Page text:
Agriculture in America has to change if it is to survive!

Backyard farming has seen a resurgence in the form of Square Foot Gardening, Container Gardening, Permaculture, Back Yard Gardening and the like but as such we are ill equipped to feed our own families let alone communities! With more and more people as our population increases and less farmland available to grow foodstuffs there is rapidly becoming a supply and demand problem that we will not be able to solve by ourselves!

But what if I were to tell you that even in the heart of a big city you can grow enough food for not only yourself but your local community as well? It will take a cooperative project spearheaded by ambitious individuals to push for and incorporate this change but not only is it doable but it is being done!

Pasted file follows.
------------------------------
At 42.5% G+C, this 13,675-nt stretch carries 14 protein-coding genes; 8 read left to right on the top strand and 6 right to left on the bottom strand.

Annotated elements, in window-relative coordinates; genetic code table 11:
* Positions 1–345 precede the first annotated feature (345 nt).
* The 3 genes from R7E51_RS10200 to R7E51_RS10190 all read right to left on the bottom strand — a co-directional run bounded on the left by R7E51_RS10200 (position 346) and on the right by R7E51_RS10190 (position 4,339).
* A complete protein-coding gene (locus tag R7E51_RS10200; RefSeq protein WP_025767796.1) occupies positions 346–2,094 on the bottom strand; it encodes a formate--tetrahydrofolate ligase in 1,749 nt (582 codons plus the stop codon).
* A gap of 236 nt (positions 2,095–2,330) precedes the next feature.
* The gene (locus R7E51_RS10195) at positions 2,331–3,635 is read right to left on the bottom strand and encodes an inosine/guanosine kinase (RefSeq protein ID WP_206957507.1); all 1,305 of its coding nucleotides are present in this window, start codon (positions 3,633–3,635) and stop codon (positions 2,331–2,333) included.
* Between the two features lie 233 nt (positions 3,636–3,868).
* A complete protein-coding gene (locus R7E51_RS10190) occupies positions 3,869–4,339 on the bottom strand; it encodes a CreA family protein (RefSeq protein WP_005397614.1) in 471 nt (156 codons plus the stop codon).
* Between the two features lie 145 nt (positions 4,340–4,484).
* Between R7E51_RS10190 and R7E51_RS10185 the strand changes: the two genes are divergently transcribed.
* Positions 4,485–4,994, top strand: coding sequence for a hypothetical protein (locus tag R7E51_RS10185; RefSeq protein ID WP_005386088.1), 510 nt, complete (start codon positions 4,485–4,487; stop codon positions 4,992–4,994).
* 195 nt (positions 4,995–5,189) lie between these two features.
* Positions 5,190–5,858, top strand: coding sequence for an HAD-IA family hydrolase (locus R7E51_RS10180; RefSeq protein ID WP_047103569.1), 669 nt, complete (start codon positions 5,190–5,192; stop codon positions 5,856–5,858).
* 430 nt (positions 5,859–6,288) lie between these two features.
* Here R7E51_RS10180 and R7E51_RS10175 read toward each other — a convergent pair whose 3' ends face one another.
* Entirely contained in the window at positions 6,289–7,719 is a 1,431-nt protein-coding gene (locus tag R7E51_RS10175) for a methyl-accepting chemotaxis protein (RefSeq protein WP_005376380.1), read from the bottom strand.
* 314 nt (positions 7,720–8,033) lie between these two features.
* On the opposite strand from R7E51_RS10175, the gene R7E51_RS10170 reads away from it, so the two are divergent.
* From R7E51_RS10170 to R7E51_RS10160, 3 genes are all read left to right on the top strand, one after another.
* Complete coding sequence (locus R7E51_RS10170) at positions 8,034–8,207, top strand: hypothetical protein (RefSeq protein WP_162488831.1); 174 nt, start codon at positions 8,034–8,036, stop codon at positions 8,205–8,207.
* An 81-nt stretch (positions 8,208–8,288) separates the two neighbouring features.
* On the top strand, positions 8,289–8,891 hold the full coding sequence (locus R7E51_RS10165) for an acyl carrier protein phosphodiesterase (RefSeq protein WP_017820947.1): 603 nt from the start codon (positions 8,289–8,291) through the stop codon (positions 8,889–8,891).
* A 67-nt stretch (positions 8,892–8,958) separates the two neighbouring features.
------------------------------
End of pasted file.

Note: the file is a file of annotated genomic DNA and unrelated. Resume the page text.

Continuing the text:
Aquaponics is the answer to our pending food disaster in this country! With Aquaponics you do not need a huge area to begin to grow food for yourself, it is water wise. Water wise farming is not only necessary in many parts of the country it is the make or break point in agriculture in this country!